By Will GrayDecember 17, 2017, 1:59 pm

Justin Rose continued his recent run of dominance in Indonesia, while Kiradech Aphibarnrat snagged a Masters invite with some 72nd-hole dramatics.

Rose cruised to an eight-shot victory at the Indonesian Masters, carding bookend rounds of 10-under 62 that featured a brief run at a 59 during the final round. The Englishman was the highest-ranked player in the field and he led wire-to-wire, with Thailand's Phachara Khongwatmai finishing second.

Rose closes out the year as perhaps the hottest player in the world, with top-10 finishes in each of his final 10 worldwide starts. That stretch includes three victories, as Rose also won the WGC-HSBC Champions and Turkish Airlines Open. He hasn't finished outside the top 10 in a tournament since missing the cut at the PGA Championship.

Meanwhile, it took until the final hole of the final tournament of 2017 for Aphibarnrat to secure a return to the Masters. The Thai entered the week ranked No. 56 in the world, with the top 50 in the year-end world rankings earning invites to Augusta National. Needing an eagle on the 72nd hole, Aphibarnrat got just that to snag solo fifth place.

It means that he is projected to end the year ranked No. 49, while Japan's Yusaku Miyazato - who started the week ranked No. 58 and finished alone in fourth - is projected to finish No. 50. Aphibarnrat finished T-15 in his Masters debut in 2016, while Miyazato will make his first appearance in the spring.

The results in Indonesia mean that American Peter Uihlein and South Africa's Dylan Frittelli are projected to barely miss the year-end, top-50 cutoff. Their options for Masters qualification will include winning a full-point PGA Tour event in early 2018 or cracking the top 50 by the final March 25 cutoff.

Cabreras take 1-shot lead in Father/Son

By Associated PressDecember 16, 2017, 11:23 pm

ORLANDO, Fla. - Two-time major champion Angel Cabrera and Angel Cabrera Jr. birdied their last three holes for a 13-under 59 to take a one-shot lead Saturday in the PNC Father-Son Challenge.

Cabrera, a Masters and U.S. Open champion, is making his debut in this popular 36-hole scramble. His son said he practiced hard for 10 days. What helped put him at ease was watching his father make so many putts.

''We combined very well,'' Cabrera said. ''When I hit a bad shot, he hit a good one. That's the key.''

They had a one-shot lead over Mark O'Meara and Shaun O'Meara, who are playing for the first time. That included a birdie on the last hole, which O'Meara attributed to the strength of his son.

''My little man hit it 58 yards by me on the 18th,'' said O'Meara, the Masters and British Open champion in 1998. ''It's a little easier coming in with a 6-iron.''

Defending champions David Duval and Nick Karavites rallied over the back nine at the Ritz-Carlton Golf Club for a 61. They are trying to become the first father-son team to repeat as winners since Bernhard and Stefan Langer in 2006. Larry Nelson won two years in a row in 2007 and 2008, but with different sons.

''I'd imagine we have to break 60 tomorrow to have a chance to win, but hey, stranger things have happened,'' Duval said. ''I've even done it myself.''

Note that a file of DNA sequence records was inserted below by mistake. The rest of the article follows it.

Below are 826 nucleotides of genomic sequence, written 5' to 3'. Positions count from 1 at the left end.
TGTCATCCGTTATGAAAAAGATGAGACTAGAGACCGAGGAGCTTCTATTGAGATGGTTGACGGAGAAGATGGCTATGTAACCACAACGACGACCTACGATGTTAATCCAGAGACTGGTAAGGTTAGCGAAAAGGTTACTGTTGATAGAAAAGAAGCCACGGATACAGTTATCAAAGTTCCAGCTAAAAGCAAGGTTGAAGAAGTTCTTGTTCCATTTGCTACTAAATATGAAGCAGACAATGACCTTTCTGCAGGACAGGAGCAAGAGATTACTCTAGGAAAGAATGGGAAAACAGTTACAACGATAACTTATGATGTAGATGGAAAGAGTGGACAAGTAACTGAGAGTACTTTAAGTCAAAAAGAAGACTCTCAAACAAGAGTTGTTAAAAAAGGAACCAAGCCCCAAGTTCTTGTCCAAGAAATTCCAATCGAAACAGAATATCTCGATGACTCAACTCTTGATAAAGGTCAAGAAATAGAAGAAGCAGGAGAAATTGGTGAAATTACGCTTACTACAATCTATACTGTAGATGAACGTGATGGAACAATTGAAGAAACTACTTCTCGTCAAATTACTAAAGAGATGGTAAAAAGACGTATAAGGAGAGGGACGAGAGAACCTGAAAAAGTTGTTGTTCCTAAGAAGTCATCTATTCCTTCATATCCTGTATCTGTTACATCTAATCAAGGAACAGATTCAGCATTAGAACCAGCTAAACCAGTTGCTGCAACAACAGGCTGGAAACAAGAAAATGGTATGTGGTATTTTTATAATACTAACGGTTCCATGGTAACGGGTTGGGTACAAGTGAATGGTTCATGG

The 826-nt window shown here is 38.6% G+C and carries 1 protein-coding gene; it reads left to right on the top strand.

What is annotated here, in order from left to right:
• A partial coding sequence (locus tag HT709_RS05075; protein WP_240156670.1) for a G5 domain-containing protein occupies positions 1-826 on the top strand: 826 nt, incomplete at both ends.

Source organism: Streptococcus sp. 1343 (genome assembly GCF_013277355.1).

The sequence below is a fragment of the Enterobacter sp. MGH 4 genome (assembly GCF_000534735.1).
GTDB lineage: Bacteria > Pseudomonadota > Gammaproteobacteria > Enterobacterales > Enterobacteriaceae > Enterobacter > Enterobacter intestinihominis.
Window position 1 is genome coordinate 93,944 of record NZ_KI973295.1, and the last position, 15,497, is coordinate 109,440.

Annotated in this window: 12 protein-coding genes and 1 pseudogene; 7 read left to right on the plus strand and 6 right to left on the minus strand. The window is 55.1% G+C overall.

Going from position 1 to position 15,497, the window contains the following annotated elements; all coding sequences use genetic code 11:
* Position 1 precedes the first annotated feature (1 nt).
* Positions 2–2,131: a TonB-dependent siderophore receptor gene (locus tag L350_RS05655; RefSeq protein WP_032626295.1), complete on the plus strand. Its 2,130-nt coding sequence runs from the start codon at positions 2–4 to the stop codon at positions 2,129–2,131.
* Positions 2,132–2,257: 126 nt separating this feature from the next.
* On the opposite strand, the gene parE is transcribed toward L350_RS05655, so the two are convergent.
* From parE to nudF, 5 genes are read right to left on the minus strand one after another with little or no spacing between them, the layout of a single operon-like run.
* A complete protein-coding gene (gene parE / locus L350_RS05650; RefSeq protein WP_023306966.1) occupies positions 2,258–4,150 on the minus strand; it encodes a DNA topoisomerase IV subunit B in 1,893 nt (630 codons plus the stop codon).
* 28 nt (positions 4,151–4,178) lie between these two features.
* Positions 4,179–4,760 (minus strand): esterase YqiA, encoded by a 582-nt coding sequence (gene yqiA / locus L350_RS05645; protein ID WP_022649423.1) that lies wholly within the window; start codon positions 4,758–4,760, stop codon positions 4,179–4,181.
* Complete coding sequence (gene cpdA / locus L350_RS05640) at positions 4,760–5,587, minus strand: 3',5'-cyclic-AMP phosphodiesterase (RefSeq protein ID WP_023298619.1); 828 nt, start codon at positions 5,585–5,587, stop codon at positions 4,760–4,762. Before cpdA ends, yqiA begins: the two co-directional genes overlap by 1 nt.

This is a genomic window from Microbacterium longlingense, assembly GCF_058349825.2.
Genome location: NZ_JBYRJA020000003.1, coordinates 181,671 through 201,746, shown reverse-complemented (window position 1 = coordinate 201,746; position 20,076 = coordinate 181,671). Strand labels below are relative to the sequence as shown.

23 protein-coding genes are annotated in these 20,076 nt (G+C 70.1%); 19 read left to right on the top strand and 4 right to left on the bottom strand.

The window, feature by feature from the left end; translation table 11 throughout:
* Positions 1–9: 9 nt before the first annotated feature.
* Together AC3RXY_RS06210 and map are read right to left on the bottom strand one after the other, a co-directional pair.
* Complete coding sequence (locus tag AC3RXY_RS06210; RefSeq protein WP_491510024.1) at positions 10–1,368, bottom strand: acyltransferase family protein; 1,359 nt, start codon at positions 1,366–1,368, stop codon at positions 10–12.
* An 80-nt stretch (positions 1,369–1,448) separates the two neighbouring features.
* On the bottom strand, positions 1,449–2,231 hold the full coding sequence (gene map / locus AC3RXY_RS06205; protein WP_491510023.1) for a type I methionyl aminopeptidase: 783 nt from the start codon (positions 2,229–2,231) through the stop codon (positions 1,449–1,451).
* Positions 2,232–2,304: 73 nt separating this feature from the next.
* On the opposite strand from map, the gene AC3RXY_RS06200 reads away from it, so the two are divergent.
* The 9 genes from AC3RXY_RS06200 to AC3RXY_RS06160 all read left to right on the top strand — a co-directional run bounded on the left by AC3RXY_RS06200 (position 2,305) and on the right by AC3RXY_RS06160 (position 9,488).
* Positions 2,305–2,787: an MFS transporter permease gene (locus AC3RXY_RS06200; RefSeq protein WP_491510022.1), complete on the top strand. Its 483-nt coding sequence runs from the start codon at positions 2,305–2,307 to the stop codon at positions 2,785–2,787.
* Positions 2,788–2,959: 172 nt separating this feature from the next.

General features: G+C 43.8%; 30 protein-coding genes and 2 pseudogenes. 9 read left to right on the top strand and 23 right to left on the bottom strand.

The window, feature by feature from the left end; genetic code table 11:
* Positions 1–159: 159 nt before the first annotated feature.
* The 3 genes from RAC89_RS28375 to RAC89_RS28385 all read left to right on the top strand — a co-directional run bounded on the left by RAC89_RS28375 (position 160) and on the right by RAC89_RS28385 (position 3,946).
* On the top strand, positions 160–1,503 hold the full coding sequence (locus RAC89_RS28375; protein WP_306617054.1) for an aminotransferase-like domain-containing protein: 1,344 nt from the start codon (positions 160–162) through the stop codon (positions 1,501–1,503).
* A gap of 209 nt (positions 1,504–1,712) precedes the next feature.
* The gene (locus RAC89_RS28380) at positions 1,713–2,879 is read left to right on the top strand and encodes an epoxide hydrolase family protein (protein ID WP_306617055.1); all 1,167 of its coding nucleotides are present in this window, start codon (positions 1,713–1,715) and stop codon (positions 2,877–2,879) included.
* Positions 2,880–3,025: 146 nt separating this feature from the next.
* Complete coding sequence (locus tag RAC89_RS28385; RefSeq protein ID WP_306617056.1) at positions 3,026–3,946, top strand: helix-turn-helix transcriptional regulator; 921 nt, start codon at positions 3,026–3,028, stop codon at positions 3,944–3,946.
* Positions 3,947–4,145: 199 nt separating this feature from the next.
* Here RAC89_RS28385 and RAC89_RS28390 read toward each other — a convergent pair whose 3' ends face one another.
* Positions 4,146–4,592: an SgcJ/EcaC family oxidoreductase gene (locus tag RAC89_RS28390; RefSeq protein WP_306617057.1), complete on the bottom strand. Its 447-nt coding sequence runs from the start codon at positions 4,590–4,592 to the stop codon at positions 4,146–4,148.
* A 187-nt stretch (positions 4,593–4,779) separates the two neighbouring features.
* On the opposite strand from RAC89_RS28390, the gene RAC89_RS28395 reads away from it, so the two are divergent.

Duval shot 59 at the Bob Hope Classic to win in 1999 on his way to reaching No. 1 in the world that year.

Duval and his stepson were tied with Bernhard Langer and 17-year-old Jason Langer, who made two eagles on the last five holes. This Langer tandem won in 2014.

Jack Nicklaus, playing with grandson G.T., opened with a 68.

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Woods' 2018 schedule coming into focus ... or is it?

By Golf Channel DigitalDecember 16, 2017, 5:46 pm

Two weeks after his successful return to competition at the Hero World Challenge, Tiger Woods’ 2018 schedule may be coming into focus.

Golfweek reported on Saturday that Woods hopes to play the Genesis Open in February according to an unidentified source with “direct knowledge of the situation.”

Woods’ agent Mark Steinberg declined to confirm the 14-time major champion would play the event and told GolfChannel.com that Woods – who underwent fusion surgery to his lower back in April – is still formulating his ’18 schedule.

Woods’ foundation is the host organization for the Genesis Open and the event supports the Tiger Woods Learning Center in Anaheim, Calif.

The Genesis Open would be Woods’ first start on the PGA Tour since he missed the cut last January at the Farmers Insurance Open.

Rose weathering delayed Indonesian Masters

By Associated PressDecember 16, 2017, 3:52 pm

JAKARTA, Indonesia - Justin Rose held a three-stroke lead after eight holes of the third round Saturday when play was suspended for the day due to bad weather at the Indonesian Masters.

Rose was 3-under on the day and led his playing partners Kiradech Aphibarnrat and Scott Vincent. The Englishman led both players by a stroke after the second round was completed Saturday morning due to weather delays on Friday.

Brandt Snedeker withdrew with apparent heat exhaustion on Friday on the 11th hole of the second round. Ranked 51st in the world, he flew to Jakarta looking to move inside the top 50 by the end of the year and ensure a spot in next year's Masters.